Two different things. Stuff in the past is what gave me anxiety about what I’m gonna do and how I’m gonna get there. I wanna go to school to be a doctor, a pediatrician. So I’m gonna go to CNA classes for 6-8 months, then after I become a CNA I’m gonna work with people a little bit and then I’m gonna go to nursing school, and then I’m gonna go to school to become a doctor. I’m anxious about finances—I don’t have much. It consumes my life. I got problem on top of problem. I have really bad depression too. Everything piles on top of each other…

Do you have a way to see a real counselor right now?

I go to Day 1 counseling two days a week. She’s amazing. I don’t have family, so I’m kinda dealing on my own. So many people are like, “Oh, well, you control your destiny,” and that’s bullshit. I’ve had so many suicide attempts. Depression kills people. That’s where I’m at right now, a couple days ago. But I was like, “Fuck you to the people who are kicking me when I’m already down.”

… [With my counselor] I’m mostly figuring out trauma in the past and how to face it head on and not ignore it. It kind of comes on sudden and random, so I want to work on that part first. We talk about how there’s different parts of yourself, like the Firefighter—I call him Bob, Bob the Firefighter, he’s the one who wants me to use drugs, drink alcohol, hurt myself. So I try to get in touch with my emotions, to say, “I see you, I know you wanna do that.” I’ve had a lot of therapists, but some of them had a hard time understanding and they weren’t so good at teaching. It took a little over a year to lead myself into trusting her. She’s like, common-sense smart. She has a good way of describing things.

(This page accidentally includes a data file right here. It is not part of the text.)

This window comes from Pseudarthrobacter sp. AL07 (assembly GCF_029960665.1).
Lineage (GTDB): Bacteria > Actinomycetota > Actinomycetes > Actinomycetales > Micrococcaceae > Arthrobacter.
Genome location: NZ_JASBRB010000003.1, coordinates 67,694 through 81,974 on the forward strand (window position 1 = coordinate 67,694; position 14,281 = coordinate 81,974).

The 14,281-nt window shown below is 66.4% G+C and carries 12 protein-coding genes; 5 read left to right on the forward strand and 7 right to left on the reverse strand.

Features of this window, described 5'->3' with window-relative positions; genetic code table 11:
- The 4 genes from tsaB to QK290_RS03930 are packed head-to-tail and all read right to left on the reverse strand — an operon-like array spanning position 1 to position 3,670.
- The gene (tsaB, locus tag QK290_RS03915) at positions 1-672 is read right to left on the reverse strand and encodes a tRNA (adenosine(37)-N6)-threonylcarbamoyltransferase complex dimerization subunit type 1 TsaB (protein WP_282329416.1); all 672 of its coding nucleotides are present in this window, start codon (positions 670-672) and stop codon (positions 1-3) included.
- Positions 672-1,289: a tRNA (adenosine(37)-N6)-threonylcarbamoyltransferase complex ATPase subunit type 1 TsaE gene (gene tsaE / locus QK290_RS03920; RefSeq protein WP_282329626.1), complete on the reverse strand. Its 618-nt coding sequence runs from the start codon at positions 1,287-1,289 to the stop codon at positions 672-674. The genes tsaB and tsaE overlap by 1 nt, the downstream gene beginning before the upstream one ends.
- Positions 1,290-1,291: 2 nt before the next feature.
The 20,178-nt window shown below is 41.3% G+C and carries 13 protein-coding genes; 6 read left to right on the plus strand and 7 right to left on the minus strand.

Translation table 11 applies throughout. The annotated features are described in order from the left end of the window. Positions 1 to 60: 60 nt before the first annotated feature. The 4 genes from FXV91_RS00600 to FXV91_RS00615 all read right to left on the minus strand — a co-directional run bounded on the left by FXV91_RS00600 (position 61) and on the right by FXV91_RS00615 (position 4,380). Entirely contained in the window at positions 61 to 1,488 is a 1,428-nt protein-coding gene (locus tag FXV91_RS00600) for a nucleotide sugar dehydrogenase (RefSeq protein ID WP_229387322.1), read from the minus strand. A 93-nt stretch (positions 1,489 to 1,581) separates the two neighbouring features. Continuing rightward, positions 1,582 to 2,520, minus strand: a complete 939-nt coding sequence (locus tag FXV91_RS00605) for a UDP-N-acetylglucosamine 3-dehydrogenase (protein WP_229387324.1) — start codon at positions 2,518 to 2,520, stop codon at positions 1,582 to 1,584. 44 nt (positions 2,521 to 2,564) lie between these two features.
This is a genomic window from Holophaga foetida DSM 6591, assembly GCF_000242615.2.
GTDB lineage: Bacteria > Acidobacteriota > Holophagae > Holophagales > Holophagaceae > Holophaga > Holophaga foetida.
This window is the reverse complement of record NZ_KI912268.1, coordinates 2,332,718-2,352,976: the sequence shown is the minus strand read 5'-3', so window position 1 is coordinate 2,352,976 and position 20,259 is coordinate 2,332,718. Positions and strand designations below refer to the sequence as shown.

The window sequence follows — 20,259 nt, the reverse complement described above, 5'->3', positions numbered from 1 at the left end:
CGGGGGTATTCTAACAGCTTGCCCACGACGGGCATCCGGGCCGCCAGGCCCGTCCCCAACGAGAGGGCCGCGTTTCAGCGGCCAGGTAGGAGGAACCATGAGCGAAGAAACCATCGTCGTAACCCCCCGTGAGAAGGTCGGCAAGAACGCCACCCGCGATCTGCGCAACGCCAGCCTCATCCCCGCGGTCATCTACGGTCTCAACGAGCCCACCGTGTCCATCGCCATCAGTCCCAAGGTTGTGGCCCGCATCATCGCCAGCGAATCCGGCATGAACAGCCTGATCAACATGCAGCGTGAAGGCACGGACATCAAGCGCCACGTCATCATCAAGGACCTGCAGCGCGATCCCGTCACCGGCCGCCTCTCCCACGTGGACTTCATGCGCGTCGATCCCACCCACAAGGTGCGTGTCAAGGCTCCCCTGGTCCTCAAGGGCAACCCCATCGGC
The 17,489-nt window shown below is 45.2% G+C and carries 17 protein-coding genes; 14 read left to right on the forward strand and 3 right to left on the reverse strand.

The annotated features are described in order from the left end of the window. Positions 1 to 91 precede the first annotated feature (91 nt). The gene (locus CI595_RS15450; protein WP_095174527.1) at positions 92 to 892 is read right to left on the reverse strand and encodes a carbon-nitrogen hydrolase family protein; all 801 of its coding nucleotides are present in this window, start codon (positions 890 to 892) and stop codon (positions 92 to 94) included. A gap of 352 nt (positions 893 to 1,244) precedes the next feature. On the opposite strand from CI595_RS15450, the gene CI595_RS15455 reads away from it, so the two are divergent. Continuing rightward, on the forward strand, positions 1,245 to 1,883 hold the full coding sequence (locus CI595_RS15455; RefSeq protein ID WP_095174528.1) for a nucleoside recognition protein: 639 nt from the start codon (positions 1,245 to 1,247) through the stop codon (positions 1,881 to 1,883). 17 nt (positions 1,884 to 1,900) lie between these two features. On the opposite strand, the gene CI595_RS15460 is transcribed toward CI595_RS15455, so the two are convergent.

… CCRI has a lot of programs [for CNA training] but I’m afraid to do presentations. I’m scared of talking in front of a load of people. I get—not really mood swings, but I go through phases during the day, a few hours anxious, a few hours sad or angry, and then in the middle of the night—it’s just constant battering, fighting with myself. Helping people gives me a little bit of a purpose and a reason to stay, but sometimes I just want it all to go away. When you start feeling disconnected—My boyfriend, because of my past, he can’t touch me, and I’m just like, how come I can’t work, how come I can’t do anything. That word “anxiety” is such an understatement.